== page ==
The rm sub-command removes the named from from the file system on the connected micro:bit (it’s named after the common Unix command, rm, that serves the same function).

$ ufs put story2.txt

Finally, the put sub-command puts a file from your computer onto the connected device (it’s named after the put command that’s part of FTP that serves the same function).

Mainly main.py

The file system also has an interesting property: if you just flashed the MicroPython runtime onto the device then when it starts it’s simply waiting for something to do. However, if you copy a special file called main.py onto the file system, upon restarting the device, MicroPython will run the contents of the main.py file.

Furthermore, if you copy other Python files onto the file system then you can import them as you would any other Python module. For example, if you had a hello.py file that contained the following simple code:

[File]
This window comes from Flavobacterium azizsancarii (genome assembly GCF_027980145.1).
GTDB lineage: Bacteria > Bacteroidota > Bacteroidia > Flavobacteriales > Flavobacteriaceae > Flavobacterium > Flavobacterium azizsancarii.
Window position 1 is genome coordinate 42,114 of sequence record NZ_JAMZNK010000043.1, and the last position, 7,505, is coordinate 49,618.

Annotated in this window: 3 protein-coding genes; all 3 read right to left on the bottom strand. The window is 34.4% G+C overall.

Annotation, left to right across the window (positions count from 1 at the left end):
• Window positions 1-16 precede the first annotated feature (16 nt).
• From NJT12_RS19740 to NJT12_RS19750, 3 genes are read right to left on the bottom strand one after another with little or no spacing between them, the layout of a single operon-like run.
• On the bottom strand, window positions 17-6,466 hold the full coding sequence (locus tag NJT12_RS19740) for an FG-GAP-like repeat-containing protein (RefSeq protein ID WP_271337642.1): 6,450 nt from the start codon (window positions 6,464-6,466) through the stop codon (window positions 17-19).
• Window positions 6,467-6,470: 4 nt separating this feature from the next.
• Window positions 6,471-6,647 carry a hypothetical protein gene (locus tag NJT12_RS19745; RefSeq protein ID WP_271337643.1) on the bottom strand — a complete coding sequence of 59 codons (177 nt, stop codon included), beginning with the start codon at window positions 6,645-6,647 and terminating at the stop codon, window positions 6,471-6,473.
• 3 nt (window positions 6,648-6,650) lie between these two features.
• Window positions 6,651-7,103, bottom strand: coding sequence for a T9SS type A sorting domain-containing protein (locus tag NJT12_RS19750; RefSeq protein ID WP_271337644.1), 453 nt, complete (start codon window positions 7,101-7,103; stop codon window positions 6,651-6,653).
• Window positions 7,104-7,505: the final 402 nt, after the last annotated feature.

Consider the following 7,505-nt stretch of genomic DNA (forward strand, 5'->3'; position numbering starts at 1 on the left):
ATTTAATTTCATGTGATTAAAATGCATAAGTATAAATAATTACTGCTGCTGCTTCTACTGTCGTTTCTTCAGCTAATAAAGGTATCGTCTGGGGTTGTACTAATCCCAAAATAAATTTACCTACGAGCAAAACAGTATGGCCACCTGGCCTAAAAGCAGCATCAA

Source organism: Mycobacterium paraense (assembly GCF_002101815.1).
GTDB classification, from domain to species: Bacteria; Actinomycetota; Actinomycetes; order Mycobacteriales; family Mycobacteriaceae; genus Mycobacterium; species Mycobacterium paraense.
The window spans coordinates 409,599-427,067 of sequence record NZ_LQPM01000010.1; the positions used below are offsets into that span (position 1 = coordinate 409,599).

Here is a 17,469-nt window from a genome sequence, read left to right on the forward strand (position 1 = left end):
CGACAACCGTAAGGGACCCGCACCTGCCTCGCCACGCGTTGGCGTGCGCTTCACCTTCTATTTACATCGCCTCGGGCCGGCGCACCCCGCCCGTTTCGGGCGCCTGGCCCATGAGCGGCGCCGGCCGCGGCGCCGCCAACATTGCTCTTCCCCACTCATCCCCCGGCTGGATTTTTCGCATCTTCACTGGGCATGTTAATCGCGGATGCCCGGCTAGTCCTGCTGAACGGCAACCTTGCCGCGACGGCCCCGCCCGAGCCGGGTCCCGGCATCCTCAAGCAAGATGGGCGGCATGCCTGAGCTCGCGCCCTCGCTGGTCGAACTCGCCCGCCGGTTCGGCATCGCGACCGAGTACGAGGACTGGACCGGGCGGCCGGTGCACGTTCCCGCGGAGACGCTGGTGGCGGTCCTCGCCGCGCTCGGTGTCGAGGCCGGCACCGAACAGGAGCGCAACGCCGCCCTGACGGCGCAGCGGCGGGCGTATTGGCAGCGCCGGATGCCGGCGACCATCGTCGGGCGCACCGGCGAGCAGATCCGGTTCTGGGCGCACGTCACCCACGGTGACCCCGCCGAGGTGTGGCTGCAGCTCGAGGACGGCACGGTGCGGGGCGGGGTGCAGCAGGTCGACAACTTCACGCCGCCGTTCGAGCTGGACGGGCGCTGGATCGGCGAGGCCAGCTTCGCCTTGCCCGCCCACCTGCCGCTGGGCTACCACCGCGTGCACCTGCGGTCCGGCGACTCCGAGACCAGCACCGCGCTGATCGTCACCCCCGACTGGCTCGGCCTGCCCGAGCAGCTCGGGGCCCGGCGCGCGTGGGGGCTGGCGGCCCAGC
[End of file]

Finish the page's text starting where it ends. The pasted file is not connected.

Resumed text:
def say_hello(name="World"):
    return "Hello, {}!".format(name)

...you could import and use the say_hello function like this:

from microbit import display
from hello import say_hello

display.scroll(say_hello())

Of course, it results in the text “Hello, World!” scrolling across the display. The important point is that such an example is split between two Python modules and the import statement is used to share code.

Note

If you have flashed a script onto the device in addition to the MicroPython runtime, then MicroPython will ignore main.py and run your embedded script instead.

To flash just the MicroPython runtime, simply make sure the script you may have written in your editor has zero characters in it. Once flashed you’ll be able to copy over a main.py file.